BUT, like with me last weekend, someone was going running and you HAD TO try, because that's what you are, even if you're a fat old fat, you define yourself as a runner, you want to be fit again, want to feel that sharpness in body, brain and soul.

You quite like the idea, a year down the line, of a half-marathon where every person in the field is a writer. Wouldn't that be glorious?



If you write and don't run, START.

Tuesday, June 16, 2009

Oxford Street!

I will be signing copies of Ballistics from 12 Noon until 4PM at

BORDERS, Oxford Street, London

Saturday July 18th

Please come along if you are in London that day and say hello.

Ballitics 3rd Amazon Review

5.0 out of 5 stars

A magician with words, 14 Jun 2009

By DJM King "david61751" (Australia)

Alex Keegan writes some of the finest short fiction around and this collection contains some of the best examples of his art.

`Ballistics', a chilling but poignant account of human anger that gives rise to disastrous consequences, was an excellent choice as the title story. Personal favourites are however those written in Keegan's inimitable Welsh voice: 'Meredith Toop Evans and his Butty Ernest Jones'; 'The Last Love Letter of Berwyn Price'; and 'The Bastard William Williams'.

Like the pauses between musical notes, the stories in this book will ring true long after the last sentence has been read. Keegan's magic lies in what is being said without the saying. His stories are never short in the real term.

David and Myra King

Sunday, June 14, 2009

New Amazon Review of Ballistics

4.0 out of 5 stars

Perfect Nuggets of Truth,

June 14, 2009
Diana Forrester "reader" (Grove City, OH)

Alex Keegan's Ballistics is a stunning collection of stories filled with grit, blood and truth. In the title story a toddler is blinded by his father's love _and_ anger. His life resonates with a need for understanding. In The Smell of Almond Polish(my favorite) Bridie Collins' life is filled with choices before it turns full circle taking her back to its beginning. In Post Cards from Balloonland, a man leaves a legacy for his children as he prepares to die. Each story contains its own nugget of truth, told perfectly, ready for you to read and ponder. You will not regret buying this book and while you are at it you should buy one for a friend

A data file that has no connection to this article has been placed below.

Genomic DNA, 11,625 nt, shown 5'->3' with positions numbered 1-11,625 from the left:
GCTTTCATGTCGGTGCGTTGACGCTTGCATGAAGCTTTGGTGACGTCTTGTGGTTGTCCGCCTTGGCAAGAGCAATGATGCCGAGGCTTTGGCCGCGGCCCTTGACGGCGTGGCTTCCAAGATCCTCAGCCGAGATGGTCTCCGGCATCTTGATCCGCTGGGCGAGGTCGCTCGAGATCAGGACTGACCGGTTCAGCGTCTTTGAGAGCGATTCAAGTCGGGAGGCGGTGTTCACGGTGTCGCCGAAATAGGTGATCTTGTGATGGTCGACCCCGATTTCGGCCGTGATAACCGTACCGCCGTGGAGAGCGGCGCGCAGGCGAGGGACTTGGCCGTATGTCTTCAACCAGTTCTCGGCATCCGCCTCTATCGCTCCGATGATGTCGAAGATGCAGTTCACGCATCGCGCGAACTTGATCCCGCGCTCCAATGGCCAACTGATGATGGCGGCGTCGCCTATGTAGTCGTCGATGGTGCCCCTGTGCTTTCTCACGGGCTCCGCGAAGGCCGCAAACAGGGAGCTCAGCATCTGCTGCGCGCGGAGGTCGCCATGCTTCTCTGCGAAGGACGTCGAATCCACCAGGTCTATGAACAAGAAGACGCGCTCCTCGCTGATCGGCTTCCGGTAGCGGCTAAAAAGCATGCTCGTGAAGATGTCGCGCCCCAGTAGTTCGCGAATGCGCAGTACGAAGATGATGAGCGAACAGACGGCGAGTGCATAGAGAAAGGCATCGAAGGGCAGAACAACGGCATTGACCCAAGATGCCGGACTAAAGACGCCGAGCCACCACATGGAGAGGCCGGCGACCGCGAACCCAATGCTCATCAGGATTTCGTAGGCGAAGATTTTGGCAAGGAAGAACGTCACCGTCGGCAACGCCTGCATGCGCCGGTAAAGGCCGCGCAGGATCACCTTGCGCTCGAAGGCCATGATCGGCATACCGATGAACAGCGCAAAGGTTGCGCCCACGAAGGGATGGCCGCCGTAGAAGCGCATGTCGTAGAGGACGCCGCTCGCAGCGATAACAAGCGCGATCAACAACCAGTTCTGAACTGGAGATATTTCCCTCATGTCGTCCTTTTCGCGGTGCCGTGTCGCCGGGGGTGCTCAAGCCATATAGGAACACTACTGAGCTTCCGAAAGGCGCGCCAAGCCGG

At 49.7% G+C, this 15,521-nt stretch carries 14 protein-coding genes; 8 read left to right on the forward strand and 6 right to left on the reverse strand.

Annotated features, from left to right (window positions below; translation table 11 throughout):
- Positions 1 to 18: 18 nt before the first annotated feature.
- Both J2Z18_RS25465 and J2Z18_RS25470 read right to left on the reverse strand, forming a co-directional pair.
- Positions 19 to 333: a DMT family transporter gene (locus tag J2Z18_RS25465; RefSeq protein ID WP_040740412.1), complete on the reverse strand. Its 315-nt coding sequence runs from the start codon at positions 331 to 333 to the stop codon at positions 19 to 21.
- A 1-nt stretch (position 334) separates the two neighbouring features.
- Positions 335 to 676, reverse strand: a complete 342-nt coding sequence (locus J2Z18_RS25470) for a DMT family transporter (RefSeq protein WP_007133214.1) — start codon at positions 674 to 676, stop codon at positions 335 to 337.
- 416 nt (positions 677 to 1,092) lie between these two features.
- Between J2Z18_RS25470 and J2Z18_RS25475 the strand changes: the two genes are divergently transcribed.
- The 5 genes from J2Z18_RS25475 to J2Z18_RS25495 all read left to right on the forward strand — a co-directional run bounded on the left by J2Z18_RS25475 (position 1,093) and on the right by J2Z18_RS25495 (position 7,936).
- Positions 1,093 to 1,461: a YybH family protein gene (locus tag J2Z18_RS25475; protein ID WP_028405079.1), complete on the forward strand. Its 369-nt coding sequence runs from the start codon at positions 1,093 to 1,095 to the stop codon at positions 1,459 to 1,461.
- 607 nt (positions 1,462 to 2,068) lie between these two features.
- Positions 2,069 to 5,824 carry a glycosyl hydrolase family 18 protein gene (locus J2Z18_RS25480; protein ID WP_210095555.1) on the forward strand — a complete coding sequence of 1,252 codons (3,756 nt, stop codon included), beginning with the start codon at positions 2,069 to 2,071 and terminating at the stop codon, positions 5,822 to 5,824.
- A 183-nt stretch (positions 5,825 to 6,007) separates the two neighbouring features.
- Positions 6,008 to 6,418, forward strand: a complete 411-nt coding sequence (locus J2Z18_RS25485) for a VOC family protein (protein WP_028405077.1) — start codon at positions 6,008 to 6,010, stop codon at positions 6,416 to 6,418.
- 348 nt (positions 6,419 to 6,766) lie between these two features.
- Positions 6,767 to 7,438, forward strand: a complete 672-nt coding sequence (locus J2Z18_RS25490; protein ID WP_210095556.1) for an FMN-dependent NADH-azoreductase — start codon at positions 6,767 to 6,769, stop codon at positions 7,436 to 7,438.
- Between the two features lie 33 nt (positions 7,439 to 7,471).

Friday, June 12, 2009

Spotted This!

Geri is by no means the only one...

Hi, All - I'm a former BCer, started with the group when it was formed back on CServe a decade or so ago (Hi, Alex, John R., Diana F., & Merc!). I have both fond memories and godawful nightmares about those days. Since then, I've written and published 7 novels - of which, book 7 made me proud by earning a good review in Publisher's Weekly and 3 out of 4 stars from People Magazine. Currently, I'm working on book number 8.

Geri Buckley Borcz

Thursday, June 11, 2009

Prompts 23:30 June 11th

No sunrise, no noon, no city

When I am gone away

The night I lost you

I just need a little space

It is hard for us to get inside

We all have monsters

You could call me, if there was a point

I will lead the black horse

When I am dead, say what the fuck you like

I loved her, my dear stranger

I have walked a long way in the rain

We put his heavy body in

I keep thinking you’re still here

The deal is just for you, on the table

They are waiting somewhere near the big rock

What is, is, what goes, goes

Inside the tent, you were still breathing

I am trying to break in to the asylum

I am not just visiting

Nothing is lost, well not everything

There are no strawberries

I’ve brought some money

I woke and could hear the harbour shifting

It’s not THAT big a tornado

All night I have held your hand

It was Tennessee

I am trying to repair

Like wolves on the fold

Tuesday, June 09, 2009

9th June Evening Prompts

“Love usually does,” he said.
A red flash of something
Allowing for wind
He clapped his hands.
His heart beat so loudly he could not hear her speak
In the back of a garbage truck
My gray brother
No problems down here
Now he was smiling, “Well, piss off, then!”
Now it is far away

She danced on to his mouth
She felt as if she’d been out a month.
She knew she could do without this.
Among the dead cities
She told him she’d live with her loss.
She turned her collar up and ducked back into the day
Six blind men taking in the evening
The barman steered them to a whispy-haired old codger in the corner
The guy in the suit is a clerk
The masks didn’t protect them.
The night collapses at 2 AM
The time when the rat-people emerge
Them’s dusky types: South Americans and ayrabs
This is how the night takes us

This is the safety-catch
This should not be rushed.
This was going to be a bad weekend
You will have heard this before, often

Tuesday 9 June Prompts at 07:20

They have taken the sofa away
Slowly they are dragging themselves home, their ghosts dancing
Exposed beams
Settle for Half
He had it with him at the time of the accident

Working together for your future
I find it hard to believe
We will move him into the sun
My head aches and my body aches